You can update installed extensions, remove or disable extensions, and access their settings by visiting https://extensions.gnome.org/local/. You may also enable / disable extensions and access their settings by using the Tweaks application.
4. Automatically change the Shell / GTK theme to dark variant when GNOME Night Light is on
The GNOME Night Light feature is used to make your display switch to a warmer color in the evening, helping you sleep better and prevent eye strain.
This feature can be enabled from Settings -> Display -> Night Light. From there you can choose to have it run automatically based on sunset / sunrise times or enable it on a manual schedule, and you can also control the color temperature.
If you’d like to extend the Night Light functionality to automatically switch to the dark variant of the GTK and GNOME Shell theme when Night Light kicks in, there are a couple of small GNOME Shell extensions that do just that. When Night Light is turned off, either by you or the schedule you set in Settings, the theme is switched back to the regular GTK / Shell theme variant.
To have this feature, after you enable installing themes from extensions.gnome.org as explained in step 3 above, install the following 2 GNOME Shell extensions (Night Theme Switcher is for changing your GTK theme when Night Light is on, and Night Shell Switcher is for changing your GNOME Shell theme based on the Night Light schedule):
All you need is these two extensions installed, and have GNOME Night Light enabled, and the theme will be switched automatically based on the Night Light schedule.
In case you want to use a different GTK3 theme for some applications (like have Night Light change the GTK3 theme to dark, but force a few application to use light themes), see this article.
5. Android users: Integrate your phone with the Ubuntu 20.04 GNOME Shell desktop using GSConnect
In case you use Android, you can integrate your phone with your Ubuntu (GNOME) desktop by using GSConnect.
GSConnect is a complete implementation of KDE Connect especially for GNOME Shell. You can get notifications from your Android phone on your desktop (and vice versa), reply to messages received on Android from your desktop, easily share files, and remote control some aspects of your desktop from your Android phone.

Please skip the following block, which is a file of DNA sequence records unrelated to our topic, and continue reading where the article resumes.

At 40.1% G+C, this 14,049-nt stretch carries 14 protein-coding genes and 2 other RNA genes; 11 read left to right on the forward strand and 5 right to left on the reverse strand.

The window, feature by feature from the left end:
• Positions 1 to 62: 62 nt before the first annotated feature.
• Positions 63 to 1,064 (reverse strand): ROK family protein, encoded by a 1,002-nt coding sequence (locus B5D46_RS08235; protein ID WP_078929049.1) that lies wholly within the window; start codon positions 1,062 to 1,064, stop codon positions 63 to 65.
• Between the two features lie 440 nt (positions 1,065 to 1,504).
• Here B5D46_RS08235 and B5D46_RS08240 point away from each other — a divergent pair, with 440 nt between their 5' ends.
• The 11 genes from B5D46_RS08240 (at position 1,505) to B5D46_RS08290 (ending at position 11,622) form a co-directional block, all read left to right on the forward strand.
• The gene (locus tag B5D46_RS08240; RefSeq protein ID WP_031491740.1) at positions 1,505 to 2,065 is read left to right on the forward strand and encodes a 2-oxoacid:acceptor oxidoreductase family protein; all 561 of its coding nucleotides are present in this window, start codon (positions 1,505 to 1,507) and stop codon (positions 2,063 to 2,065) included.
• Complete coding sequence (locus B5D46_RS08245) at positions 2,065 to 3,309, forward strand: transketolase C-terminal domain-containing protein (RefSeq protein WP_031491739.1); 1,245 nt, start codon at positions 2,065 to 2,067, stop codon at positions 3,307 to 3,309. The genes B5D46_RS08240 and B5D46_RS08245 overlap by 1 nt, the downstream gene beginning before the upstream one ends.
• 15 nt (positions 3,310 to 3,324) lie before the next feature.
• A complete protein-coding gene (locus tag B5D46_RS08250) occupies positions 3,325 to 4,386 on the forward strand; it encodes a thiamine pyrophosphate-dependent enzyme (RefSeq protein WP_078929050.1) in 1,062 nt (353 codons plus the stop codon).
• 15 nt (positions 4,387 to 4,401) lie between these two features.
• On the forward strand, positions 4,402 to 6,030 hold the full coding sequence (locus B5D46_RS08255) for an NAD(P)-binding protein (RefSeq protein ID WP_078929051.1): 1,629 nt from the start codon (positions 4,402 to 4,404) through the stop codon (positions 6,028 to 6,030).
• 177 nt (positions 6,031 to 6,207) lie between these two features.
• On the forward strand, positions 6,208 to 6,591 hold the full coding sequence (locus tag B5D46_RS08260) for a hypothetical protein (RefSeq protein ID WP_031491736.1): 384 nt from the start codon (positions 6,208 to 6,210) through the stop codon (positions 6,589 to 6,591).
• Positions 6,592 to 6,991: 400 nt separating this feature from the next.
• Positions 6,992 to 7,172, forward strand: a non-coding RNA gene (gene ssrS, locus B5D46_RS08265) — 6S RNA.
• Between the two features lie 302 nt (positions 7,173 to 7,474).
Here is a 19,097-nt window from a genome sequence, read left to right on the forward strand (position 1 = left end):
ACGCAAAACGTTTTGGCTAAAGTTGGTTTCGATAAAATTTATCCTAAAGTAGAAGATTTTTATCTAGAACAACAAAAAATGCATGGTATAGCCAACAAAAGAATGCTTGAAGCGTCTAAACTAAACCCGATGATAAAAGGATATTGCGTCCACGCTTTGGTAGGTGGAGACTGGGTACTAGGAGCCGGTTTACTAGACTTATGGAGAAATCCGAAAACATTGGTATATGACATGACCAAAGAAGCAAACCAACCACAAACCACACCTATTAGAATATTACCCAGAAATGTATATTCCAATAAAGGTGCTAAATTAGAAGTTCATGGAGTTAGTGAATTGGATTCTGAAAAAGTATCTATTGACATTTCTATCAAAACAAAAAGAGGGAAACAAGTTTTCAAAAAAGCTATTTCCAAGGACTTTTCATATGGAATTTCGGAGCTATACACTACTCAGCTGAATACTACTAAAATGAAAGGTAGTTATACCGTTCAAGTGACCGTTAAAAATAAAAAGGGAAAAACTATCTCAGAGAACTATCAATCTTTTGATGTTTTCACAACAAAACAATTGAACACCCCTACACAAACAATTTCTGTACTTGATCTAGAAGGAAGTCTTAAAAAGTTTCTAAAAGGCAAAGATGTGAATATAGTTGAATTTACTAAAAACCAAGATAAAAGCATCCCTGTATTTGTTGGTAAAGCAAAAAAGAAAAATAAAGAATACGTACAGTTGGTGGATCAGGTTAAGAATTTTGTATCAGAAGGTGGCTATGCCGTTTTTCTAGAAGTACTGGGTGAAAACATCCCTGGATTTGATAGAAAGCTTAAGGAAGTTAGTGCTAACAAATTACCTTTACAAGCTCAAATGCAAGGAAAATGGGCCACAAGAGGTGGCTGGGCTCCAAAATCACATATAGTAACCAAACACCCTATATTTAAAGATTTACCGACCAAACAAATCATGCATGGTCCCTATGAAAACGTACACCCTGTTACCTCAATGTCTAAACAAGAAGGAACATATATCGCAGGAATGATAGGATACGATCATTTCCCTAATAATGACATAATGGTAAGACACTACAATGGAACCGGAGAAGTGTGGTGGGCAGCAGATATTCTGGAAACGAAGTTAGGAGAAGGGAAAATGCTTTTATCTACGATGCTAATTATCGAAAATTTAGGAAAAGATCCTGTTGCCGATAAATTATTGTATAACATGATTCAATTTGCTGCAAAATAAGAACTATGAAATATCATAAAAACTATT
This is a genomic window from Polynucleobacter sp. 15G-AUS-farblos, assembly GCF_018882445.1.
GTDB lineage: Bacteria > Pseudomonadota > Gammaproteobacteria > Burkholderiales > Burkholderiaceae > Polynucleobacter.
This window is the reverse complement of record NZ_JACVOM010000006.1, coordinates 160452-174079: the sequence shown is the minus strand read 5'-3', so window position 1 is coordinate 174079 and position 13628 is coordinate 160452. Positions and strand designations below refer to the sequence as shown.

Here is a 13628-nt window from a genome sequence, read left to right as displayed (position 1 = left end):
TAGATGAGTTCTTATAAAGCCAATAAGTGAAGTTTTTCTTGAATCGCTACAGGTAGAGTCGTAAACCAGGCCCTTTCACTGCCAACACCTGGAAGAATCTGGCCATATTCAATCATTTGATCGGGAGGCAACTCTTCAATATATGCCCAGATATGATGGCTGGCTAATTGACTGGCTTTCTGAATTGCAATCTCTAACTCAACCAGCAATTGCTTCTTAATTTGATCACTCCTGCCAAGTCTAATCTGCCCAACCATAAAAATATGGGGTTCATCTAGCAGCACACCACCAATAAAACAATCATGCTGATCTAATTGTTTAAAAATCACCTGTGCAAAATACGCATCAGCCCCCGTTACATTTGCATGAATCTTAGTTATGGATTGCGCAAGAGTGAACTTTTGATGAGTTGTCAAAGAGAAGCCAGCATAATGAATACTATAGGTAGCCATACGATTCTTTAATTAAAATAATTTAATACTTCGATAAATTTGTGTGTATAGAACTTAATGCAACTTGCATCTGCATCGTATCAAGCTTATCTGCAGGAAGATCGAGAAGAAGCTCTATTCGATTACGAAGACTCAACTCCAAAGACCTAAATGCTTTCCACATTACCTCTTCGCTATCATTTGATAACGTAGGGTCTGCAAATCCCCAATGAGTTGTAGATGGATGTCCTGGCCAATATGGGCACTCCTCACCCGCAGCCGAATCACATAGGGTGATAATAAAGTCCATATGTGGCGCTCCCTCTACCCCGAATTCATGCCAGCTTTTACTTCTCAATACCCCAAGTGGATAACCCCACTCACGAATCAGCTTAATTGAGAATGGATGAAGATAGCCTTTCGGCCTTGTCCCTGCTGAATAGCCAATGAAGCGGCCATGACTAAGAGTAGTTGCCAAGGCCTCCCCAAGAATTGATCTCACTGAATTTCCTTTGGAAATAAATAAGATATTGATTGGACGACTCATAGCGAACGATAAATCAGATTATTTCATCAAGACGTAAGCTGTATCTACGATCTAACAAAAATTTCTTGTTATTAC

You’ll also need to install KDE Connect on your Android phone, either from Google Play or F-Droid.
As a side note, I linked to the GSConnect GNOME Shell Extensions website so you install the extension from there, and not the Ubuntu repositories. That’s because while GSConnect can be found in the Ubuntu 20.04 repositories, it’s an ancient version.
6. Quick application launcher with extra features
While the GNOME Shell built-in application launcher is fast in Ubuntu 20.04 LTS, I personally still prefer to use a quick launcher. Not only because it’s fast, but because it can do a lot of things thanks to plugins.
There are quite a few quick launchers available for Ubuntu, but in this article I’ll only list one, which I find to cover most needs.
Ulauncher is a Python 3 / GTK+ 3 application launcher that features fuzzy search, custom color themes, filesystem integration (so you can browse files on your system using it), and support for plugins.
There are over 70 extensions available for Ulauncher, for various purposes like search and start VirtualBox machine, translate with Google Translate, convert between various measuring units, integration for clipboard managers like GPaste or CopyQ, it integrates with password managers such as pass or Bitwarden, kill processes, search and insert Emoji, and much more.
Once it’s installed and running, activate Ulauncher using Ctrl + Space by default, then you can start typing what you’re looking for.
You’ll need to install the Ulauncher extensions separately, by visiting its extensions website and then pasting the extension URL in the Ulauncher preferences (after clicking Add extension).